This week Paul Winston, scion of the Chipp dynasty, told me that the space he is currently sharing will lose its lease come next spring. As Paul is getting long in the tooth (not to mention his cutter, who’s about to turn 86), Paul will use the change to close the curtain on his tailored clothing business.
OK, a Winston Tailors item isn’t exactly a Chipp, but it’s a connection to the Ivy heyday and now is your last chance to choose one of Paul’s wacky linings and have something made from a man with Ivy in his blood.
Paul is at 28 W. 44th Street and can be reached at 212.687.0850.
His tie business is going strong and Paul intends to offer his knits, grenadines and ancient madders indefinitely. — CC
Photo via NYtimes.com.
I’ve never understood what people who wear “wacky linings” are trying to say. Thankfully the nominal linings of sack jackets didn’t incite such frippery.
I have been a Chipp/ Winston customer for over30 years. Paul is the best.
From a time when individual tailoring à la Paul Winston was more than pins and needles, but indeed the measure of elevated talent, trust and taste.
What was it Vince Lombardi said about chasing perfection? I’d love to see more pictures of the old shop.
A month or so ago I purchased one of Paul’s ancient madder ties — incredibly wonderful — and I’m waiting for more stock to arrive. Real quality at an outrageously low price because he makes them in-house. Chipp2 neckwear will cut into my orders from Drakes.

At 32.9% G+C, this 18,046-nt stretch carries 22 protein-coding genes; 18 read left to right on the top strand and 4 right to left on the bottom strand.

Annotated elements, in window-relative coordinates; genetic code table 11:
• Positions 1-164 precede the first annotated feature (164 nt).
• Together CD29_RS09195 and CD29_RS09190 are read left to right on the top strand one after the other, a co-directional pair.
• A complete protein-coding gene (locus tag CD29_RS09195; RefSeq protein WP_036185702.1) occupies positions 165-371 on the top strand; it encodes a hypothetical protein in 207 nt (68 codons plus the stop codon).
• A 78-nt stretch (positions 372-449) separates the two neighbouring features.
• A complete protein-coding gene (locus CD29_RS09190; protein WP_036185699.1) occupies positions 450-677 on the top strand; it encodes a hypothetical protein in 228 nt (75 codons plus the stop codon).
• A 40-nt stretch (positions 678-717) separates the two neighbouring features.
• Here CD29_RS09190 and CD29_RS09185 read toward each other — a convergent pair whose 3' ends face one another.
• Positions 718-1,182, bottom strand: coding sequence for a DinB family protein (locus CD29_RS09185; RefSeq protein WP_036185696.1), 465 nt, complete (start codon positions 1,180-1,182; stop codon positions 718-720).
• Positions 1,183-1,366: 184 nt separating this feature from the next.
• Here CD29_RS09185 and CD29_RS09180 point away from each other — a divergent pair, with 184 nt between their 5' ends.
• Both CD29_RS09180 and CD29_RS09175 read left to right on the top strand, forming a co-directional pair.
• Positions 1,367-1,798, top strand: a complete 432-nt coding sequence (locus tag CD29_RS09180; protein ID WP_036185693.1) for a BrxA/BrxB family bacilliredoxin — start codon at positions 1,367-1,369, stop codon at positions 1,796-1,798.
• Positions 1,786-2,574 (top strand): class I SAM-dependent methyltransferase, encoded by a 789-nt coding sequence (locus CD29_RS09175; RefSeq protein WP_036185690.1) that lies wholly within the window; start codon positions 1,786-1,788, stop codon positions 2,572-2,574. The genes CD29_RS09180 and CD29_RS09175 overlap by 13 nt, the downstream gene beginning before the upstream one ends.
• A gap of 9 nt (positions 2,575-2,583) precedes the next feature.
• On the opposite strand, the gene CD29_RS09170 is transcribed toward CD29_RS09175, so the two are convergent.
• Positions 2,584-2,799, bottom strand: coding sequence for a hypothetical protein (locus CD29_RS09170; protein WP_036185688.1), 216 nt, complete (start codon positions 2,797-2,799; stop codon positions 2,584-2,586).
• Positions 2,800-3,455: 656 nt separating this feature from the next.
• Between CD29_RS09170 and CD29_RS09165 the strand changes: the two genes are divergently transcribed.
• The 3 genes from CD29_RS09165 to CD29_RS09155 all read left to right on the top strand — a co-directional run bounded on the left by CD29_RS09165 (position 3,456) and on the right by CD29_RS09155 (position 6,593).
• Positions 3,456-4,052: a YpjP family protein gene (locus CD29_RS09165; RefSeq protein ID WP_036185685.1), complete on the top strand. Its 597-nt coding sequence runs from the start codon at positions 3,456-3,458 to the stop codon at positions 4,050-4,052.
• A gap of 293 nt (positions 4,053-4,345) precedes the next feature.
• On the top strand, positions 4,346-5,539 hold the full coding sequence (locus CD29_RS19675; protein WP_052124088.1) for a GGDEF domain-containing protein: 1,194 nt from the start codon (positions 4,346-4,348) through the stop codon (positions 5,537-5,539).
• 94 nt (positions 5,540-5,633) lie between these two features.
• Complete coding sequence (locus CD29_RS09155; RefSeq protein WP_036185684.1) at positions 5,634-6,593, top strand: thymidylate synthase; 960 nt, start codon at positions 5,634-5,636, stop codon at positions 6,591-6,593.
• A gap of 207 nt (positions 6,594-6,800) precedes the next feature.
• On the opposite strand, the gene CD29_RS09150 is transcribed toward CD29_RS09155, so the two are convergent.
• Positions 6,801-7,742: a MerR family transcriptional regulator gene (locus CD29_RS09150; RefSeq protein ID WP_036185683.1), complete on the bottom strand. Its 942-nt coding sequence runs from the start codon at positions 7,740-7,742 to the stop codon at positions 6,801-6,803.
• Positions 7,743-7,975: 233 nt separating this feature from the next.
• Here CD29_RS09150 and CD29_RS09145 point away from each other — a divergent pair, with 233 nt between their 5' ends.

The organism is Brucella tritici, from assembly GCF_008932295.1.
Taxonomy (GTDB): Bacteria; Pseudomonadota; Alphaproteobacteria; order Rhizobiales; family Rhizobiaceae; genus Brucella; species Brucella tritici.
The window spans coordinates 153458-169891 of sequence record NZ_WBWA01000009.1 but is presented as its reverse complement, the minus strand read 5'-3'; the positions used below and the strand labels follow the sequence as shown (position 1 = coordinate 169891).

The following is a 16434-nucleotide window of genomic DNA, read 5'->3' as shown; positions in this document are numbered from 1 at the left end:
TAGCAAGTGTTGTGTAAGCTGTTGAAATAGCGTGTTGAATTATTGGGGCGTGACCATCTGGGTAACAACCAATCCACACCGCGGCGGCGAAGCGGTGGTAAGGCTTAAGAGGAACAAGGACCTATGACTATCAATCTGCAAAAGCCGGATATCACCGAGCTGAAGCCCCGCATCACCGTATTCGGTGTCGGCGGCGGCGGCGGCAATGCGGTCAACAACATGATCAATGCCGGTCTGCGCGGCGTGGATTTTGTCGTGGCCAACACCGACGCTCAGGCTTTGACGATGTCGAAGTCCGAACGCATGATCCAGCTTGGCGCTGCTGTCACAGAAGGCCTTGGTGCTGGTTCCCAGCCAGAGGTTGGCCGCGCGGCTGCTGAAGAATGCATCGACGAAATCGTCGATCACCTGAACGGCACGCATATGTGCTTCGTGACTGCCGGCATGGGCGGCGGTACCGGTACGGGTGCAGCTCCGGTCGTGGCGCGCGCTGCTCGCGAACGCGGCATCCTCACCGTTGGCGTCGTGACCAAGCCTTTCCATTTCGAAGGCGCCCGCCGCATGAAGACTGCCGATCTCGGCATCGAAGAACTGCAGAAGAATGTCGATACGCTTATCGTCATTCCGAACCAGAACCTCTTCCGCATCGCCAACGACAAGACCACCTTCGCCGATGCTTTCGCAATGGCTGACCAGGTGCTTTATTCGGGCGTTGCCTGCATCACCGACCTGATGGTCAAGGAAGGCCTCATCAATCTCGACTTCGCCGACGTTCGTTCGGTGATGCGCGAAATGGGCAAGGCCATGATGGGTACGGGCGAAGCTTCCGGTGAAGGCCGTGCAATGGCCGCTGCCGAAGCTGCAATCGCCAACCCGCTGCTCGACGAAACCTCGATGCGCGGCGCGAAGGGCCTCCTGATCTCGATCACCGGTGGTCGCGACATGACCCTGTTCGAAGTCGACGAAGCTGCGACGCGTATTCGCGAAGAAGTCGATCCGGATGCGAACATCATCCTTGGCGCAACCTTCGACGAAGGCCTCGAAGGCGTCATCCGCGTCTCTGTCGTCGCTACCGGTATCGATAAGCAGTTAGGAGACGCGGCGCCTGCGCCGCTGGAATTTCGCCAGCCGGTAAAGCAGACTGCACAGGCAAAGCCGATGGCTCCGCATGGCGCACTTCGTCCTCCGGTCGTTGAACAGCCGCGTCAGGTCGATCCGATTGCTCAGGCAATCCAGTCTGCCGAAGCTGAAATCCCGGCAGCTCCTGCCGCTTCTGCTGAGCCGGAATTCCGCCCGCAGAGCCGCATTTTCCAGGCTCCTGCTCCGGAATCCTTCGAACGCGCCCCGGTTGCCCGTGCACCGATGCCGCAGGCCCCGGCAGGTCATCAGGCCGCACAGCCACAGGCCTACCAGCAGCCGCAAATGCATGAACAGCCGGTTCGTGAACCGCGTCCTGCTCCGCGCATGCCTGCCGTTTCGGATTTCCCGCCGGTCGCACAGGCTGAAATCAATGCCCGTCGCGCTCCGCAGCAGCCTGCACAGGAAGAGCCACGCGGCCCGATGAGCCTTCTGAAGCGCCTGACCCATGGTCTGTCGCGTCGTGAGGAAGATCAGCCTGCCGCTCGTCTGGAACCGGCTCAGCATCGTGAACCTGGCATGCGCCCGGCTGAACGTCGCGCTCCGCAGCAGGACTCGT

And I love talking to him on the phone.
And Paul is a delight to talk to in person as well. A true raconteur.
Comment by Bags’ Groove — December 7, 2014 @ 4:27 pm
‘I’ve never understood what people who wear “wacky linings” are trying to say.’
I can’t fathom it.
I passed on a few jackets recently purely because of the wacky linings. I suppose the clueless can pose as being ‘amusing’.
Just ordered a red paisley ancient madder tie from Mr. Winston this morning. Can’t wait. I was a Brooks guy in the 80s, and then switched to J. Press for most things after Brooks quality and styling began to slip, probably around the early 1990s, although I think quality has improved since the nadir. I still buy Brooks shirts from time to time, both off the shelf and from the custom department. I’m sorry that I never got to Chipp, although I recall seeing the ads (along with Robert Kirk/Cable Car in S.F.) and thinking how good their merchandise looked. The old hand-illustrated ads and catalogs from the top menswear shops of that era had a charm that I miss, although I suppose one gets a more accurate view with the current photographic layouts. Still, I think something was lost.